Variation in available resources (e.g., environment or food) can influence life history variation. Populations of the streamside salamander (Ambystoma barbouri) breed in both streams and ponds and larvae exhibit diverse life history patterns related to the environment within which they develop. Previous experiments demonstrated that environmental factors are largely responsible for differences in larval period, mass and size at metamorphosis between the two forms of A. barbouri; however, it is unclear which environmental factors influence the variation. Under controlled laboratory conditions, we tested if hydrological differences between lotic and lentic habitats contribute to life history divergence in A. barbouri. We reared laboratory born larvae from stream- and pond-collected eggs in laboratory environments with hydrological patterns similar to their natal environments. Ambystoma barbouri stream larvae metamorphosed faster and were smaller in mass and size compared to pond larvae. Although we did not test whether genetic or environmental factors influence larval life history traits, our data provide support that hydrological variation alone may contribute to the life history variation in the two forms of larval A. barbouri.
We investigated the attributes of rock crevices selected by Allegheny (Neotoma magister) and eastern woodrats (N. floridana haematoreia) in their zone of contact in the Appalachian Mountains of North Carolina. In North Carolina, N. magister and N. f. haematoreia both occur in rocky habitats above 300 m, and are listed as species of special concern. We studied 14 active sites (N. magister: n = 9; N. f. haematoreia: n = 5) where woodrats had been captured 1 y prior to our study and identified to species using the mitochondrial DNA D-loop analysis. At each site, we measured the attributes of 10 crevices used by woodrats and 10 corresponding random crevices located < 15 m from each used crevice. Neotoma magister and N. f. haematoreia selected crevices with larger dimensions (height, width and depth) and more internal fissures (openings >5 cm in diameter) than those available in the surrounding environments. All crevices used by N. magister (n = 90) and N. f. haematoreia (n = 50) were dry. Neotoma magister were more specialized than N. f. haematoreia, as they selected crevices that were south-facing. These results suggest that both N. magister and N. f. haematoreia are habitat specialists in the southern Appalachians, preferring crevices with larger dimensions and more internal fissures to enhance their protection against severe weather and predators. The preference for south-facing crevices by N. magister suggests that they may be better adapted at surviving colder climatic conditions, thus enabling them to inhabit higher elevations in the mountains. Based on these specialized habitat preferences, we suggest that suitable rock crevices may be a limiting factor to both species in the southern Appalachians. In addition, the similarity in attributes of rock crevices selected by these species suggests that habitat is not a factor that will prevent hybridization between these species where they co-occur in the mountains of North Carolina.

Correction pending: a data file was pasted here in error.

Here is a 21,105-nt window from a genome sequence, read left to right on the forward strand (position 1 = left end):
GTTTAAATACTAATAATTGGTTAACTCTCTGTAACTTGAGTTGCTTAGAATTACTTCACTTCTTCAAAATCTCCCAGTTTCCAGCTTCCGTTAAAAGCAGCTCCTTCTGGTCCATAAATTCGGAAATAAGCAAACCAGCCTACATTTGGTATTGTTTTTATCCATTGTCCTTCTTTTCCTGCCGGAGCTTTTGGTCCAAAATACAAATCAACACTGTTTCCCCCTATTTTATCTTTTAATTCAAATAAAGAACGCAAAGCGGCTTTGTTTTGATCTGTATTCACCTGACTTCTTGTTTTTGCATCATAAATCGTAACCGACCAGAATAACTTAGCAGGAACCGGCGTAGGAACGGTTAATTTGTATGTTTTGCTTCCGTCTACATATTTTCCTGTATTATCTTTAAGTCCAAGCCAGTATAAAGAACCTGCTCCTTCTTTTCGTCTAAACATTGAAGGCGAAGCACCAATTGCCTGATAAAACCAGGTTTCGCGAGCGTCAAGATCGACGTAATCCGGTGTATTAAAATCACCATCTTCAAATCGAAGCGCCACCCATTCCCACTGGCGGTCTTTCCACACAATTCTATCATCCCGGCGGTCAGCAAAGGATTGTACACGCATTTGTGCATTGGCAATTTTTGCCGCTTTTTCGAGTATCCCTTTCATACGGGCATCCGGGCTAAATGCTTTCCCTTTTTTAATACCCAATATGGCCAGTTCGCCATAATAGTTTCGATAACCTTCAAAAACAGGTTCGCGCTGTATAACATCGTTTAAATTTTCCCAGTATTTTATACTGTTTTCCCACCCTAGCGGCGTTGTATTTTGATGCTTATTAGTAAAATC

Post-dispersal seed predation by rodents represents a potentially important element of biotic resistance to plant invasion. Selection for five different types of seeds by granivorous rodents was studied in maple-beech forests, old fields and conifer plantations in Madison County, New York. Rodents visited dishes containing equal masses of seeds of the native Cornus amomum and Rubus idaeus, and the non-native Lonicera morrowii, Rhamnus cathartica and Rosa multiflora. Greater masses of C. amomum and R. idaeus seeds were consumed during a night of mammal visitation than of the three non-native species, and pattern of selection did not differ among habitats. Rodents encountered seed dishes sooner in forested habitats than old fields. The primary seed predators in our region, Peromyscus spp., were more common at forests and plantations than old fields. Patterns of habitat use by Peromyscus spp. may aid in resisting invasion of intact forests by invasive plants; however, selection of native over non-native seeds may facilitate differential establishment of non-native invaders.